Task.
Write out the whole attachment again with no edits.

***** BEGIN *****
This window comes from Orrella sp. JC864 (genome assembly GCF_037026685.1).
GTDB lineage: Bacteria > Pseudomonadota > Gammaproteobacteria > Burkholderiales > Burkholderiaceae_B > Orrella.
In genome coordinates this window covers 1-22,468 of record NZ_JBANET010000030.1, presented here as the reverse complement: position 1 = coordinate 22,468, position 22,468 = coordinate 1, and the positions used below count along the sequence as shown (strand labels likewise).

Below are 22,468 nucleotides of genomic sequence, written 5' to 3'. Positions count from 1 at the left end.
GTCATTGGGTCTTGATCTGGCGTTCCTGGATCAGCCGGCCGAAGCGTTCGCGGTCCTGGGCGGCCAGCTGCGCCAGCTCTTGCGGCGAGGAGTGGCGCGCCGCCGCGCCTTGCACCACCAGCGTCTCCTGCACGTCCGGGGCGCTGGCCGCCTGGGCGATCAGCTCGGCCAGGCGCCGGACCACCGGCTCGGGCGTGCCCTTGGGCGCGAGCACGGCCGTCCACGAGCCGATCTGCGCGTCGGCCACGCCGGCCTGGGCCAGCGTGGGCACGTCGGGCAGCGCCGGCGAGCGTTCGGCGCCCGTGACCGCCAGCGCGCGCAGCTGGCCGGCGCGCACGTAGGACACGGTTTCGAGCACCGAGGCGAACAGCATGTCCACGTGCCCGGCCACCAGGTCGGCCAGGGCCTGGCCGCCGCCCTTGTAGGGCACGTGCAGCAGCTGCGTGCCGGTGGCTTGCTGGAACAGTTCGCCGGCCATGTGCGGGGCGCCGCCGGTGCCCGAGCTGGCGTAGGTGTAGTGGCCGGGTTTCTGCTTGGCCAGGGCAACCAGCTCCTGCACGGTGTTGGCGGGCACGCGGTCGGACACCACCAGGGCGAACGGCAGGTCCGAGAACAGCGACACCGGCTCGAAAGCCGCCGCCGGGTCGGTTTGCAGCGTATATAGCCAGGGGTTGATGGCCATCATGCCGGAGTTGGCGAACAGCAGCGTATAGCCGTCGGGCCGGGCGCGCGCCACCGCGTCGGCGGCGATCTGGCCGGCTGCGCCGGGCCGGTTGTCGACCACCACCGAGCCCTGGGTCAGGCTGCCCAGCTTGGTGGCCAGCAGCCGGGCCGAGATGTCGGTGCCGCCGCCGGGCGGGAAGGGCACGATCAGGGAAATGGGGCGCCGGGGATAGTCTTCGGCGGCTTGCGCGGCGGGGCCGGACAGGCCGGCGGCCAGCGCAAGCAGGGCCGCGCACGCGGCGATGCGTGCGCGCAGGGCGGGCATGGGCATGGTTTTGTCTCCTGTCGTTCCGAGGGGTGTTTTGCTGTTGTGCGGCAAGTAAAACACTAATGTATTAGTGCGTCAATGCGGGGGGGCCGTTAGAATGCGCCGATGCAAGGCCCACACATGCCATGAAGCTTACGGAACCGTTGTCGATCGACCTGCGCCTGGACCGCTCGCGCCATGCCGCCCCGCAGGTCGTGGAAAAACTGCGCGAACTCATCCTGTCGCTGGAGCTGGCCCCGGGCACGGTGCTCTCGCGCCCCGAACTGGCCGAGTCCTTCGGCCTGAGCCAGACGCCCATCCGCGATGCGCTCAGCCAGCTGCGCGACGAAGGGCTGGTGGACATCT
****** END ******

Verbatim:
This window comes from Orrella sp. JC864 (genome assembly GCF_037026685.1).
GTDB lineage: Bacteria > Pseudomonadota > Gammaproteobacteria > Burkholderiales > Burkholderiaceae_B > Orrella.
In genome coordinates this window covers 1-22,468 of record NZ_JBANET010000030.1, presented here as the reverse complement: position 1 = coordinate 22,468, position 22,468 = coordinate 1, and the positions used below count along the sequence as shown (strand labels likewise).

Below are 22,468 nucleotides of genomic sequence, written 5' to 3'. Positions count from 1 at the left end.
GTCATTGGGTCTTGATCTGGCGTTCCTGGATCAGCCGGCCGAAGCGTTCGCGGTCCTGGGCGGCCAGCTGCGCCAGCTCTTGCGGCGAGGAGTGGCGCGCCGCCGCGCCTTGCACCACCAGCGTCTCCTGCACGTCCGGGGCGCTGGCCGCCTGGGCGATCAGCTCGGCCAGGCGCCGGACCACCGGCTCGGGCGTGCCCTTGGGCGCGAGCACGGCCGTCCACGAGCCGATCTGCGCGTCGGCCACGCCGGCCTGGGCCAGCGTGGGCACGTCGGGCAGCGCCGGCGAGCGTTCGGCGCCCGTGACCGCCAGCGCGCGCAGCTGGCCGGCGCGCACGTAGGACACGGTTTCGAGCACCGAGGCGAACAGCATGTCCACGTGCCCGGCCACCAGGTCGGCCAGGGCCTGGCCGCCGCCCTTGTAGGGCACGTGCAGCAGCTGCGTGCCGGTGGCTTGCTGGAACAGTTCGCCGGCCATGTGCGGGGCGCCGCCGGTGCCCGAGCTGGCGTAGGTGTAGTGGCCGGGTTTCTGCTTGGCCAGGGCAACCAGCTCCTGCACGGTGTTGGCGGGCACGCGGTCGGACACCACCAGGGCGAACGGCAGGTCCGAGAACAGCGACACCGGCTCGAAAGCCGCCGCCGGGTCGGTTTGCAGCGTATATAGCCAGGGGTTGATGGCCATCATGCCGGAGTTGGCGAACAGCAGCGTATAGCCGTCGGGCCGGGCGCGCGCCACCGCGTCGGCGGCGATCTGGCCGGCTGCGCCGGGCCGGTTGTCGACCACCACCGAGCCCTGGGTCAGGCTGCCCAGCTTGGTGGCCAGCAGCCGGGCCGAGATGTCGGTGCCGCCGCCGGGCGGGAAGGGCACGATCAGGGAAATGGGGCGCCGGGGATAGTCTTCGGCGGCTTGCGCGGCGGGGCCGGACAGGCCGGCGGCCAGCGCAAGCAGGGCCGCGCACGCGGCGATGCGTGCGCGCAGGGCGGGCATGGGCATGGTTTTGTCTCCTGTCGTTCCGAGGGGTGTTTTGCTGTTGTGCGGCAAGTAAAACACTAATGTATTAGTGCGTCAATGCGGGGGGGCCGTTAGAATGCGCCGATGCAAGGCCCACACATGCCATGAAGCTTACGGAACCGTTGTCGATCGACCTGCGCCTGGACCGCTCGCGCCATGCCGCCCCGCAGGTCGTGGAAAAACTGCGCGAACTCATCCTGTCGCTGGAGCTGGCCCCGGGCACGGTGCTCTCGCGCCCCGAACTGGCCGAGTCCTTCGGCCTGAGCCAGACGCCCATCCGCGATGCGCTCAGCCAGCTGCGCGACGAAGGGCTGGTGGACATCT